The PSC suspended guaranteed rates and contracts for small solar projects last year after NorthWestern Energy argued the incentives were too attractive and that it had seen a surge in solar hookup requests. In December, FERC ruled the regulators wrongfully suspended the program, and last week’s new incentives were an effort to retool.
More: Billings Gazette
Coal Production May Hit 10-Year Low
For the first four months in 2017, the state’s coal mines produced one-third less coal compared with two years ago, according to industry records. The decline puts the state on track for the worst production period in at least a decade.
Through April, the state produced 9.8 million tons of coal, which tracks with the same period in 2016, but falls short by 4 million tons from two years ago.
Bud Clinch, of the Montana Coal Council, cited frozen-over shipping lanes in the Great Lakes and a threat by Canadian Prime Minister Justin Trudeau to ban U.S. coal from British Columbia’s Westshore Terminal in response to a tariff imposed by President Trump on Canadian softwood lumber in April as factors that worked against production.
More: Billings Gazette
Sandoval Vetoes Bill Boosting Renewable Energy Target
The bill would have added about 1.7 GW of solar to the state by 2030, which is nearly double the current amount, said Dylan Sullivan, a senior scientist at the Natural Resources Defense Council.
The Nevada Resort Association, a casino trade group, said the bill was premature because the state was starting to deregulate its electricity market through a November ballot initiative and that it would increase energy prices.
More: Bloomberg Politics
Governor Signs Bill Reinstating Net Metering
Gov. Brian Sandoval signed a bill Thursday reinstating net metering, prompting the return of Tesla’s SolarCity unit and Sunrun to the state after an 18-month absence.
The state discontinued net metering at the end of 2015, which led to SolarCity and Sunrun pulling out.
Tesla Chief Technical Officer JB Straubel said the company would resume selling solar systems in the state immediately.
Court Dismisses Tree-Cutting Suit Against Six Flags
The Superior Court dismissed a lawsuit last week seeking to block a Six Flags theme park from cutting down nearly 15,000 trees to build its own 21.9-MW solar farm.
The court ruled that, in approving the project, the local governing boards could weigh its environmental advantages against other environmental impacts. Environmentalists argued the project wasn’t consistent with the township’s master plan and that it was a “black eye” for clean energy.
Project officials said they expect the farm to result in a net reduction in carbon emissions of about 216,000 tons over a 15-year period.
More: The Associated Press
Alicia Barton Named CEO of NYSERDA
Alicia Barton on Monday was appointed as CEO of the New York State Energy Research and Development Authority. She succeeds John Rhodes, who served as president and CEO since 2013 and is now chair of the Public Service Commission.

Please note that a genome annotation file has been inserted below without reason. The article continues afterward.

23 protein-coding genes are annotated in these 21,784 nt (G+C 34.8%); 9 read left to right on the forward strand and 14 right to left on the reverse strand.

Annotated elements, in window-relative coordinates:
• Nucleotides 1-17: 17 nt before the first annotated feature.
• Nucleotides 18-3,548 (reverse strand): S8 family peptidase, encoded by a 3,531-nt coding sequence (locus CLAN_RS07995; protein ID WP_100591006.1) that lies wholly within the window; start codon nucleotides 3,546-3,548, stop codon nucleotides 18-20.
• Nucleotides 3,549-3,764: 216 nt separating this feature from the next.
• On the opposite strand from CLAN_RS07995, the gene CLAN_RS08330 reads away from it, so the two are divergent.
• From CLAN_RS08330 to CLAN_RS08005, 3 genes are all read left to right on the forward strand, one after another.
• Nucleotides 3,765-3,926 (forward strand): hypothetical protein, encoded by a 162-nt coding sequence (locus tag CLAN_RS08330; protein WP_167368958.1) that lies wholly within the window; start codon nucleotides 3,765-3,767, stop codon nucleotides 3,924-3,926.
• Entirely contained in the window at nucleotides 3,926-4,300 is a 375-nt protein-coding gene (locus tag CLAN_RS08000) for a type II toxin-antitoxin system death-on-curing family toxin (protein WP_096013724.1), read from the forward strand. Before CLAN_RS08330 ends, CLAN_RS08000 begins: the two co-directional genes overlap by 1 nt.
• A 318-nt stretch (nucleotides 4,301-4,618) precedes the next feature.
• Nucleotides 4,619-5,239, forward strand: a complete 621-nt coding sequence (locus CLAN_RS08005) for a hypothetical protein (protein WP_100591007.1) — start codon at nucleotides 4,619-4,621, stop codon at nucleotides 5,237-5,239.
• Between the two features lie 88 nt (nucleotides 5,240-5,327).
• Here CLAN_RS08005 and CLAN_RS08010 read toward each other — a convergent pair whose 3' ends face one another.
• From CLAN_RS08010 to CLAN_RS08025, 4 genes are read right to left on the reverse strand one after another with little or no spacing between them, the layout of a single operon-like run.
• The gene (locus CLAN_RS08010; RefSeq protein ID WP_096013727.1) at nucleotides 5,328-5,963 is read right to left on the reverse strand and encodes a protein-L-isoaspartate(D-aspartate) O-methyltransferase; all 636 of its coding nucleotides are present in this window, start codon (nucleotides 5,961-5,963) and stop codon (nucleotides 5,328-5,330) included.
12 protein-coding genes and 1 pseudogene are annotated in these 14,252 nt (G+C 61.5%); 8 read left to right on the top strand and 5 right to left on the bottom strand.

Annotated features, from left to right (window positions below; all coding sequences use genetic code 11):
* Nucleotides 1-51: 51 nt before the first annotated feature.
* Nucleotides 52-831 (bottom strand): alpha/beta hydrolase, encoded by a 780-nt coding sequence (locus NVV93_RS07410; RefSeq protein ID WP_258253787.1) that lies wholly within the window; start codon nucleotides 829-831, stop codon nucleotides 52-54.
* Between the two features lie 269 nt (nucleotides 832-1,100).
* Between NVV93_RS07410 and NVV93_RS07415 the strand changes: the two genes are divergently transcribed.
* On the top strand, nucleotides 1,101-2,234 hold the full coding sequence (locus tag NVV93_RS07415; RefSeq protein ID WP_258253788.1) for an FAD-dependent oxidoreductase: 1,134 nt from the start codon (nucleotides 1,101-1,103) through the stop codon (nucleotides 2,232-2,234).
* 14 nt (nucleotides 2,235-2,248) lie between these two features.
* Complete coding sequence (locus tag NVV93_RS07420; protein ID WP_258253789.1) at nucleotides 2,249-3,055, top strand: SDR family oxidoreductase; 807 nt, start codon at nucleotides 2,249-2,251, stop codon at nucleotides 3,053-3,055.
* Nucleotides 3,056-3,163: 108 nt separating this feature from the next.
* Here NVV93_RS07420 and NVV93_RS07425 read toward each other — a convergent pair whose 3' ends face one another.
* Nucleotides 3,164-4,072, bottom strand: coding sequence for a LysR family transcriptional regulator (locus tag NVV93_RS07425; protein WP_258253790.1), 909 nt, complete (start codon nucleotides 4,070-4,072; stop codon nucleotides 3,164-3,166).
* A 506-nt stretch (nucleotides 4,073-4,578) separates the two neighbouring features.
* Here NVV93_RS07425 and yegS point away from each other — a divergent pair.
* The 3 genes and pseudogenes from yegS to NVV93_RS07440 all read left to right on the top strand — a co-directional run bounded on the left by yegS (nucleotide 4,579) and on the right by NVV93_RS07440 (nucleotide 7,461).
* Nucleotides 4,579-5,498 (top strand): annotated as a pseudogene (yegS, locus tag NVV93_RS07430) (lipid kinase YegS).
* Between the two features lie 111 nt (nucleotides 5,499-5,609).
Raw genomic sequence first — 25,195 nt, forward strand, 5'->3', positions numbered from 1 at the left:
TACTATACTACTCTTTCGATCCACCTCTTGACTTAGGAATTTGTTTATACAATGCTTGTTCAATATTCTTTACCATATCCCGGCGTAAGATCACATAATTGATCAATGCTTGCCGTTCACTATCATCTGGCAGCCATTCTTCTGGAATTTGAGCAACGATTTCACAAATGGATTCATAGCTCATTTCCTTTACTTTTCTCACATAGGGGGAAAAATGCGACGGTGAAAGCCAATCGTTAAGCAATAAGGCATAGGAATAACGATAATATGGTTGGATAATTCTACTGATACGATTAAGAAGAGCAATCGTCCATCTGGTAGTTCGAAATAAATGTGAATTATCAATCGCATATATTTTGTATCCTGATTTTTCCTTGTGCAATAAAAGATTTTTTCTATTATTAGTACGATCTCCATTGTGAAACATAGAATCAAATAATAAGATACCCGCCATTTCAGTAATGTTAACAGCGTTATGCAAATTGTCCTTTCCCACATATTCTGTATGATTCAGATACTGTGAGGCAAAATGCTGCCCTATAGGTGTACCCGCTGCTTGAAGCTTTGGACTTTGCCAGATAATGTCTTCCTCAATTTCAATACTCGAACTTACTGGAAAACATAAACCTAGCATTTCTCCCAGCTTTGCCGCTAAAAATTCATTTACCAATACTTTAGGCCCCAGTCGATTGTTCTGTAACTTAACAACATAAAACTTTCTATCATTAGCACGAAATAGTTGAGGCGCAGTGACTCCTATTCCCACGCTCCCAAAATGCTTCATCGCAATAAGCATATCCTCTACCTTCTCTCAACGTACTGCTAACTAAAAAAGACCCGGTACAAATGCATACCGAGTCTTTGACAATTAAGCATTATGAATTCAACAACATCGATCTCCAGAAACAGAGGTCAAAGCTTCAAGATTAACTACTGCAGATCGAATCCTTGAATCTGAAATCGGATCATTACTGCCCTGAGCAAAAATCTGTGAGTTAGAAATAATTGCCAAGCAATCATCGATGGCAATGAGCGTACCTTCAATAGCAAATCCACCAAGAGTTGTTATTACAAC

Barton most recently served as co-chair of the Energy and Cleantech practice at the law firm of Foley Hoag. Prior to joining the firm, she served as chief of operations for the Global Utility group at SunEdison and as CEO for the Massachusetts Clean Energy Center. She also directed the Massachusetts Environmental Policy Office and served as deputy commissioner for policy and planning for the Massachusetts Department of Environmental Protection.
Kate Fish, executive director of Adirondack North Country Association, and Sukanya Paciorek, executive vice president and head of asset management at Brooklyn Navy Yard Development Corp., also were appointed to NYSERDA’s board of directors for six-year terms.
Green Bank Achieves $2.7M Profits for FY16/17
The New York Green Bank generated $2.7 million in positive net income during fiscal year 2016-2017, stemming from $291.6 million in investments in clean energy transactions across the state, Gov. Andrew Cuomo announced last week.
The positive net income surpassed the bank’s expectations and was achieved one year ahead of schedule. The bank’s overall portfolio is expected to reduce greenhouse gas emissions by 4.3 million and 6.4 million metric tons.
More: Gov. Andrew Cuomo
State Seeks to Spark $1.5B in Clean Energy Projects
In an announcement pushing back at President Trump’s decision to withdraw from the Paris Agreement on climate change, state officials said Friday they are seeking to make a $1.5 billion investment in clean energy — and that the money won’t come from state coffers.
The New York Power Authority and New York State Energy Research and Development Authority will solicit proposals for projects involving green technology sources, hoping to spark 40 to 60 projects with a combined power generation of 2.5 million MWh/year.
The developers would fund the projects and recover the money over time from ratepayers. Officials predict the new projects will create 40,000 jobs by 2020.
More: The Times Herald-Record
Senate Expected to Consider Solar Reform Bill
A bill that would change state regulations governing how the Public Utility Regulatory Policies Act is implemented cleared the House last week and is expected to be taken up by the Senate this week.
Under House Bill 589, Duke Energy will issue annual requests for bids to build more solar projects, with an independent third party administering the bidding. Duke must request 2,660 MW of new solar capacity over the 42 months following establishment of the bid procedure. The bill also requires Duke to offer rebates to customers who install rooftop solar.